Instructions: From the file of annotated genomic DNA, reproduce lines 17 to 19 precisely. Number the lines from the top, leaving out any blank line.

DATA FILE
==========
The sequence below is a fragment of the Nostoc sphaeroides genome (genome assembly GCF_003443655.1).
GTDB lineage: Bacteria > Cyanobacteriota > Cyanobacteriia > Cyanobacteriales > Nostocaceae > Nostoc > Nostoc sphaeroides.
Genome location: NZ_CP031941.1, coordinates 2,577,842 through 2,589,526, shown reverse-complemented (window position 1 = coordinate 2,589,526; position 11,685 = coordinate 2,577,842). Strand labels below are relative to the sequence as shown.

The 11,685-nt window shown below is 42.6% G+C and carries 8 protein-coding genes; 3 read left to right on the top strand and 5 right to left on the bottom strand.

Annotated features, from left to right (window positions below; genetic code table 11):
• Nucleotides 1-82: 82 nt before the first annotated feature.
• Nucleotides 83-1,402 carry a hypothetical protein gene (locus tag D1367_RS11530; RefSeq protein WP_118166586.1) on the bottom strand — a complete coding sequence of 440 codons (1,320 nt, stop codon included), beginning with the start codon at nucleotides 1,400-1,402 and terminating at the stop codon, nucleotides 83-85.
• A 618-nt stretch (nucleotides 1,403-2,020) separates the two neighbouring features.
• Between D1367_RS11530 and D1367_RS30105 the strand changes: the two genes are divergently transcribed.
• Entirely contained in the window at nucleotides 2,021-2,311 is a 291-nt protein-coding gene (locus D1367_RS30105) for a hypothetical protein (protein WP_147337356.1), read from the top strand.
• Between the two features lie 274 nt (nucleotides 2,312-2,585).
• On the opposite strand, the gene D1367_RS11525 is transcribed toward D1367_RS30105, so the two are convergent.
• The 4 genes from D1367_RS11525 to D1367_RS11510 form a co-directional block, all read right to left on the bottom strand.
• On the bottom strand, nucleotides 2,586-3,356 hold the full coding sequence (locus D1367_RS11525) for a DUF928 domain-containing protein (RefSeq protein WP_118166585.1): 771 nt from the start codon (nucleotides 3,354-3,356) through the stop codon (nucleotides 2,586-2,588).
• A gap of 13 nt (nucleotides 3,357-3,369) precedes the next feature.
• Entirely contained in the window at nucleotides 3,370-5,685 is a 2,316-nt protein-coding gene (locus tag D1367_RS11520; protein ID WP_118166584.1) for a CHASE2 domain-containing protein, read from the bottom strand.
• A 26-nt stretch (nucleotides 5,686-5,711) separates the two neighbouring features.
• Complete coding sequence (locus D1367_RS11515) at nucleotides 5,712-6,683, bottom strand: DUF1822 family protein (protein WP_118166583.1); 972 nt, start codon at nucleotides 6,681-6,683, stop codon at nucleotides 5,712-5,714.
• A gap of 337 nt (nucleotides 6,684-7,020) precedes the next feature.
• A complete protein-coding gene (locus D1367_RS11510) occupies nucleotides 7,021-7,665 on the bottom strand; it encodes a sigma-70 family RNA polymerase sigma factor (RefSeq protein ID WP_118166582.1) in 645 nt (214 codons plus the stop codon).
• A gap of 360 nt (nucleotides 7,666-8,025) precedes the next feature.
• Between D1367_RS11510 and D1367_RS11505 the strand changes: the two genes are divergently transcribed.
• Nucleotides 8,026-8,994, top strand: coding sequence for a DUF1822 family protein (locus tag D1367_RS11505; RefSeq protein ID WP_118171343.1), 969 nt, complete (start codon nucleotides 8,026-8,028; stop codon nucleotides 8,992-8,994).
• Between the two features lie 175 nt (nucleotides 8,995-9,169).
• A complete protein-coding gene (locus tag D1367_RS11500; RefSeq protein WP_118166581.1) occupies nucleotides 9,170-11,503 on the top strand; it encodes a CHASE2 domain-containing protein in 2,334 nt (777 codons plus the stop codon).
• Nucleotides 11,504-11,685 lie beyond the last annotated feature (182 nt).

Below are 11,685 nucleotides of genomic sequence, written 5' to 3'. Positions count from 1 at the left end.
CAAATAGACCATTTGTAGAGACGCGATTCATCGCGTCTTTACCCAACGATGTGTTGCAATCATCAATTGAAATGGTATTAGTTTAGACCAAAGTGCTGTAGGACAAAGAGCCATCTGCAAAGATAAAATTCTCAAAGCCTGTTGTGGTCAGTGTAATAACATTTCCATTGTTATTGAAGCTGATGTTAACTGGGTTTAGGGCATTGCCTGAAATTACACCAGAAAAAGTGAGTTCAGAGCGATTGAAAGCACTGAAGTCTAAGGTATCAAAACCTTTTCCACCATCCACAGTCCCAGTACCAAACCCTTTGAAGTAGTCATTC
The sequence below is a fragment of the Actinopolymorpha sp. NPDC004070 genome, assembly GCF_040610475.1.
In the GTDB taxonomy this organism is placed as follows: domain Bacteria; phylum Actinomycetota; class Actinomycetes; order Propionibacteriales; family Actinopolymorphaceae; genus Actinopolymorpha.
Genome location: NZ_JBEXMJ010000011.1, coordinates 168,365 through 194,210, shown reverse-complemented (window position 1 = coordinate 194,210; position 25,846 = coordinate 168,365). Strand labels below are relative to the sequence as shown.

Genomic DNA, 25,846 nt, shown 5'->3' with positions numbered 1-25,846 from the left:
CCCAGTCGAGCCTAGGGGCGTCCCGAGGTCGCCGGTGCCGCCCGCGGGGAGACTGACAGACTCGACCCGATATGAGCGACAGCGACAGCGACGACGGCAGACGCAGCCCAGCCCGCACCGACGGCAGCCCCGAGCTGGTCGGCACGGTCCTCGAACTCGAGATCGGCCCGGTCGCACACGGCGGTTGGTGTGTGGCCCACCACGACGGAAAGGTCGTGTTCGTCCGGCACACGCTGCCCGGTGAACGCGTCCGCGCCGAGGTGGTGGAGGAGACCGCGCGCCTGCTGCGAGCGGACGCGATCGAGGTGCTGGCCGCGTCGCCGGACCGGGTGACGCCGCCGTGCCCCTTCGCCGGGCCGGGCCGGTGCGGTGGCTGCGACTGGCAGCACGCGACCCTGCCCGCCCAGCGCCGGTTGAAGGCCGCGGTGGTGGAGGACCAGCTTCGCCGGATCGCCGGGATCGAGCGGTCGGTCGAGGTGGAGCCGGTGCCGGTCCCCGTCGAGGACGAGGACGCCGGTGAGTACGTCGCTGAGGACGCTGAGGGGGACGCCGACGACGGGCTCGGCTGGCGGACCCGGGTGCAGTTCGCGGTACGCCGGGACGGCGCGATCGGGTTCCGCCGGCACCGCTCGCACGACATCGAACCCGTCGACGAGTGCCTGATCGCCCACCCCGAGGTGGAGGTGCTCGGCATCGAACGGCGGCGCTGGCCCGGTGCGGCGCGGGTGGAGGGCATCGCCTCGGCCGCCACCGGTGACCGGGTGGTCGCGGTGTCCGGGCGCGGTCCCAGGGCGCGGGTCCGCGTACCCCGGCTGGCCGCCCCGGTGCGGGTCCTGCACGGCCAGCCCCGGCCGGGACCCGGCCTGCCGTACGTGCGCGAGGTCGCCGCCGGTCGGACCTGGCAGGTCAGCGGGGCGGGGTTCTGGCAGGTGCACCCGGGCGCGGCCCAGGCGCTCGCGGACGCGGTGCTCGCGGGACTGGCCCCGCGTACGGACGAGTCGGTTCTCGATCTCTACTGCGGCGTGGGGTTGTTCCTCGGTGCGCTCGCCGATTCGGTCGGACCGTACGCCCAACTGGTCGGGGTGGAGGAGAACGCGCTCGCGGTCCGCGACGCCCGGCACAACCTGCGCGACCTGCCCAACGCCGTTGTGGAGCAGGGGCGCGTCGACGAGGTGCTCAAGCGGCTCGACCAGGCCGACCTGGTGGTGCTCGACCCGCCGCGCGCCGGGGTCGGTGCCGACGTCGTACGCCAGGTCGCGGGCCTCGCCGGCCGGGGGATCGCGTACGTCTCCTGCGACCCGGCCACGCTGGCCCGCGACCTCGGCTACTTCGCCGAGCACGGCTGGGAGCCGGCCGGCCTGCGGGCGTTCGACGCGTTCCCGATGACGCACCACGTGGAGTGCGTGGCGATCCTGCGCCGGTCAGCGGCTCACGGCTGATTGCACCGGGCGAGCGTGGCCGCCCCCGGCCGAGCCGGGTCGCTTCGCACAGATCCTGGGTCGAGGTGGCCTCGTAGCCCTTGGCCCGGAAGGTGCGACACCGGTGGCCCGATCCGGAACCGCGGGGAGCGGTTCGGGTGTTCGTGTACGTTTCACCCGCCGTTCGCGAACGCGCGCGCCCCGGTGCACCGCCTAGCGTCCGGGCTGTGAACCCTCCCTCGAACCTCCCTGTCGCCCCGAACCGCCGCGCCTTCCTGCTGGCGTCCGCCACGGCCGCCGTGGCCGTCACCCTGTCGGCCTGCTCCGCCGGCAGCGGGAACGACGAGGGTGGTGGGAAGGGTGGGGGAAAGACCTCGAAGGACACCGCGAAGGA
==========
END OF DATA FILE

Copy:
• A 26-nt stretch (nucleotides 5,686-5,711) separates the two neighbouring features.
• Complete coding sequence (locus D1367_RS11515) at nucleotides 5,712-6,683, bottom strand: DUF1822 family protein (protein WP_118166583.1); 972 nt, start codon at nucleotides 6,681-6,683, stop codon at nucleotides 5,712-5,714.
• A gap of 337 nt (nucleotides 6,684-7,020) precedes the next feature.